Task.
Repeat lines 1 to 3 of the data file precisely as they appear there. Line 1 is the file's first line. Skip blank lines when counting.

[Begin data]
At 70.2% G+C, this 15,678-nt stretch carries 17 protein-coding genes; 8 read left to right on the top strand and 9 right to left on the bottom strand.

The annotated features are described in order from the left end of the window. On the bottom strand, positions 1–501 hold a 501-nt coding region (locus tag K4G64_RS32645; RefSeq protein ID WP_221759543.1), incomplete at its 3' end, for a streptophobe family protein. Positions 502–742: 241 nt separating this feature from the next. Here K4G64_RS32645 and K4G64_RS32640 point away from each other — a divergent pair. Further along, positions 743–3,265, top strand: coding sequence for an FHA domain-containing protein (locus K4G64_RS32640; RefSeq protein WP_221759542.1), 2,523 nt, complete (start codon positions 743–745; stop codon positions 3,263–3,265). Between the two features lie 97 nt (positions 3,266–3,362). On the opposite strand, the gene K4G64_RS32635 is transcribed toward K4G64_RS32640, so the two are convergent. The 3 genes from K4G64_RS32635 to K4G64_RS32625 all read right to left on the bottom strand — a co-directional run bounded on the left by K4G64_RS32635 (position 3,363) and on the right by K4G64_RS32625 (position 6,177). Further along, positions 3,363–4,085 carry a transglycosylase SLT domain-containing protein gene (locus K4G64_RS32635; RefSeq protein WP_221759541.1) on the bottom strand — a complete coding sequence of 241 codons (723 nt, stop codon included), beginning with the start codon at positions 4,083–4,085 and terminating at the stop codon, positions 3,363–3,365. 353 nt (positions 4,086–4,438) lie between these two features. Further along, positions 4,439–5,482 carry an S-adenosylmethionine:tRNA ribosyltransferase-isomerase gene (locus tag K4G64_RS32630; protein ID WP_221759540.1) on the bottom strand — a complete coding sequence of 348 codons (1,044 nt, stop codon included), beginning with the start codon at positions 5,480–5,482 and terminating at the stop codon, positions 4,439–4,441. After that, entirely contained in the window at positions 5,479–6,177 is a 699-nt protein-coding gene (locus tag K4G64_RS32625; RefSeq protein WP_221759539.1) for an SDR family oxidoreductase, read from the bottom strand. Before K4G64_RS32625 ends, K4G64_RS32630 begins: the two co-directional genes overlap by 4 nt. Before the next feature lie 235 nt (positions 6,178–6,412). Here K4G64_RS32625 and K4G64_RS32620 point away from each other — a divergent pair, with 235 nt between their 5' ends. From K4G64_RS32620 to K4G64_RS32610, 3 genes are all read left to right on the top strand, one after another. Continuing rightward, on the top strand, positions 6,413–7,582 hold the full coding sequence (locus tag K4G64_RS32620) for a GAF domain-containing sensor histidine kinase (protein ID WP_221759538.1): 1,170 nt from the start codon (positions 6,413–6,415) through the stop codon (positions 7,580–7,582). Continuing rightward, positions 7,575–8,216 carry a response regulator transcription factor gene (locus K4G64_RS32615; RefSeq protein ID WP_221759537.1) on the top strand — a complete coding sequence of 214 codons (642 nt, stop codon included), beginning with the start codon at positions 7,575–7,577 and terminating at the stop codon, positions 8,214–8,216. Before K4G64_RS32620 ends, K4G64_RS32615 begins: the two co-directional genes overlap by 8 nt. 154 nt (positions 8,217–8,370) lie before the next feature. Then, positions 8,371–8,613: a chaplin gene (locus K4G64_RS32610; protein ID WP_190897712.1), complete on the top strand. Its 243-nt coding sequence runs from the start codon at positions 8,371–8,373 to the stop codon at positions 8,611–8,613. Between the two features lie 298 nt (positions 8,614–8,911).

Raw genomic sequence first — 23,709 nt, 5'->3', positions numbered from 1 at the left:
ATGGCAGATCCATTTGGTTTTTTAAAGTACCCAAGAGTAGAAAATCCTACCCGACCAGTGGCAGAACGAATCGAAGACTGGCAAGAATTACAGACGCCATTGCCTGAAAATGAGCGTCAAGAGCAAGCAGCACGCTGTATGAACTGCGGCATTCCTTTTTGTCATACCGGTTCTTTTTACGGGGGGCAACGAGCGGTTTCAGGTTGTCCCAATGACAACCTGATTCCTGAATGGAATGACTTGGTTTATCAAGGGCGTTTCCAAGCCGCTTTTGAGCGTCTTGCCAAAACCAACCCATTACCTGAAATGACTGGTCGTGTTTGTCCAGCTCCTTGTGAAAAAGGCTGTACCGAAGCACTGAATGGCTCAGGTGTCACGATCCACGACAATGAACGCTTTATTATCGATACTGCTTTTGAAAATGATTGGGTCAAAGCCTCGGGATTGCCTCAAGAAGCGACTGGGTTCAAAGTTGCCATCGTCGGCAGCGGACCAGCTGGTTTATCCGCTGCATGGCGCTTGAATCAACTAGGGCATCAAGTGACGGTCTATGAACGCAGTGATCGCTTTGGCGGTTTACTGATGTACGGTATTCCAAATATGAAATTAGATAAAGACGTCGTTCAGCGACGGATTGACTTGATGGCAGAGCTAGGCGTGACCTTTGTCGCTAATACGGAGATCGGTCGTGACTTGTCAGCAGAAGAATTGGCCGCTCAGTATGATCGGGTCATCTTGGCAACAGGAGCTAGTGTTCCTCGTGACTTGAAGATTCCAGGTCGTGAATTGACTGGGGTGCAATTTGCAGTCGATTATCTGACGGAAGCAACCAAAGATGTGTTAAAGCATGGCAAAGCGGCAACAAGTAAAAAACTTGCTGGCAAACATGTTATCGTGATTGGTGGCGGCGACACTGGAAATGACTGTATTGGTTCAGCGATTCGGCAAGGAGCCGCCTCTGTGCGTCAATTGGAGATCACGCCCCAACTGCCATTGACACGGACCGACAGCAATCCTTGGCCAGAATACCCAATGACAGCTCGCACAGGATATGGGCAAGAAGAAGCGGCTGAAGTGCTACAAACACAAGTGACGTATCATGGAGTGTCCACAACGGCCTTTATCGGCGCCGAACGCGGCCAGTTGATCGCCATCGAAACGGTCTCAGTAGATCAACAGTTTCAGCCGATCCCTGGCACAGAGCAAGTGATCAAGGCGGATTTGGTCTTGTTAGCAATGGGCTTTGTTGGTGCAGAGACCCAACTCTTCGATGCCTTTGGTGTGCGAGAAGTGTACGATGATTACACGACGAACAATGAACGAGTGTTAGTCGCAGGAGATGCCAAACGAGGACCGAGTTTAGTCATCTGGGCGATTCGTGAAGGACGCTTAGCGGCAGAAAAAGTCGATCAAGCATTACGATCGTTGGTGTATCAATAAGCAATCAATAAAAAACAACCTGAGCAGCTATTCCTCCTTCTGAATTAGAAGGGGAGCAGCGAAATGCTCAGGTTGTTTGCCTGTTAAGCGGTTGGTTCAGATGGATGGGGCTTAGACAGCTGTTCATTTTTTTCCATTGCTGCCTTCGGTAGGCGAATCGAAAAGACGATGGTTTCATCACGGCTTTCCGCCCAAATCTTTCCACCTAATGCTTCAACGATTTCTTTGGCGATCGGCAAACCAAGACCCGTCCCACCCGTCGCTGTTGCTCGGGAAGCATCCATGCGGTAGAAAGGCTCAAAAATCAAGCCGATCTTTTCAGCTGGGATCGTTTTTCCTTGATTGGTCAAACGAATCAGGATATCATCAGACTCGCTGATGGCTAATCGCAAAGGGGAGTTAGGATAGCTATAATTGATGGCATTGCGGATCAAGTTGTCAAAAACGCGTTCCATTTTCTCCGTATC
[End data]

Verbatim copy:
At 70.2% G+C, this 15,678-nt stretch carries 17 protein-coding genes; 8 read left to right on the top strand and 9 right to left on the bottom strand.

The annotated features are described in order from the left end of the window. On the bottom strand, positions 1–501 hold a 501-nt coding region (locus tag K4G64_RS32645; RefSeq protein ID WP_221759543.1), incomplete at its 3' end, for a streptophobe family protein. Positions 502–742: 241 nt separating this feature from the next. Here K4G64_RS32645 and K4G64_RS32640 point away from each other — a divergent pair. Further along, positions 743–3,265, top strand: coding sequence for an FHA domain-containing protein (locus K4G64_RS32640; RefSeq protein WP_221759542.1), 2,523 nt, complete (start codon positions 743–745; stop codon positions 3,263–3,265). Between the two features lie 97 nt (positions 3,266–3,362). On the opposite strand, the gene K4G64_RS32635 is transcribed toward K4G64_RS32640, so the two are convergent. The 3 genes from K4G64_RS32635 to K4G64_RS32625 all read right to left on the bottom strand — a co-directional run bounded on the left by K4G64_RS32635 (position 3,363) and on the right by K4G64_RS32625 (position 6,177). Further along, positions 3,363–4,085 carry a transglycosylase SLT domain-containing protein gene (locus K4G64_RS32635; RefSeq protein WP_221759541.1) on the bottom strand — a complete coding sequence of 241 codons (723 nt, stop codon included), beginning with the start codon at positions 4,083–4,085 and terminating at the stop codon, positions 3,363–3,365. 353 nt (positions 4,086–4,438) lie between these two features. Further along, positions 4,439–5,482 carry an S-adenosylmethionine:tRNA ribosyltransferase-isomerase gene (locus tag K4G64_RS32630; protein ID WP_221759540.1) on the bottom strand — a complete coding sequence of 348 codons (1,044 nt, stop codon included), beginning with the start codon at positions 5,480–5,482 and terminating at the stop codon, positions 4,439–4,441. After that, entirely contained in the window at positions 5,479–6,177 is a 699-nt protein-coding gene (locus tag K4G64_RS32625; RefSeq protein WP_221759539.1) for an SDR family oxidoreductase, read from the bottom strand. Before K4G64_RS32625 ends, K4G64_RS32630 begins: the two co-directional genes overlap by 4 nt. Before the next feature lie 235 nt (positions 6,178–6,412). Here K4G64_RS32625 and K4G64_RS32620 point away from each other — a divergent pair, with 235 nt between their 5' ends. From K4G64_RS32620 to K4G64_RS32610, 3 genes are all read left to right on the top strand, one after another. Continuing rightward, on the top strand, positions 6,413–7,582 hold the full coding sequence (locus tag K4G64_RS32620) for a GAF domain-containing sensor histidine kinase (protein ID WP_221759538.1): 1,170 nt from the start codon (positions 6,413–6,415) through the stop codon (positions 7,580–7,582). Continuing rightward, positions 7,575–8,216 carry a response regulator transcription factor gene (locus K4G64_RS32615; RefSeq protein ID WP_221759537.1) on the top strand — a complete coding sequence of 214 codons (642 nt, stop codon included), beginning with the start codon at positions 7,575–7,577 and terminating at the stop codon, positions 8,214–8,216. Before K4G64_RS32620 ends, K4G64_RS32615 begins: the two co-directional genes overlap by 8 nt. 154 nt (positions 8,217–8,370) lie before the next feature. Then, positions 8,371–8,613: a chaplin gene (locus K4G64_RS32610; protein ID WP_190897712.1), complete on the top strand. Its 243-nt coding sequence runs from the start codon at positions 8,371–8,373 to the stop codon at positions 8,611–8,613. Between the two features lie 298 nt (positions 8,614–8,911).

Raw genomic sequence first — 23,709 nt, 5'->3', positions numbered from 1 at the left: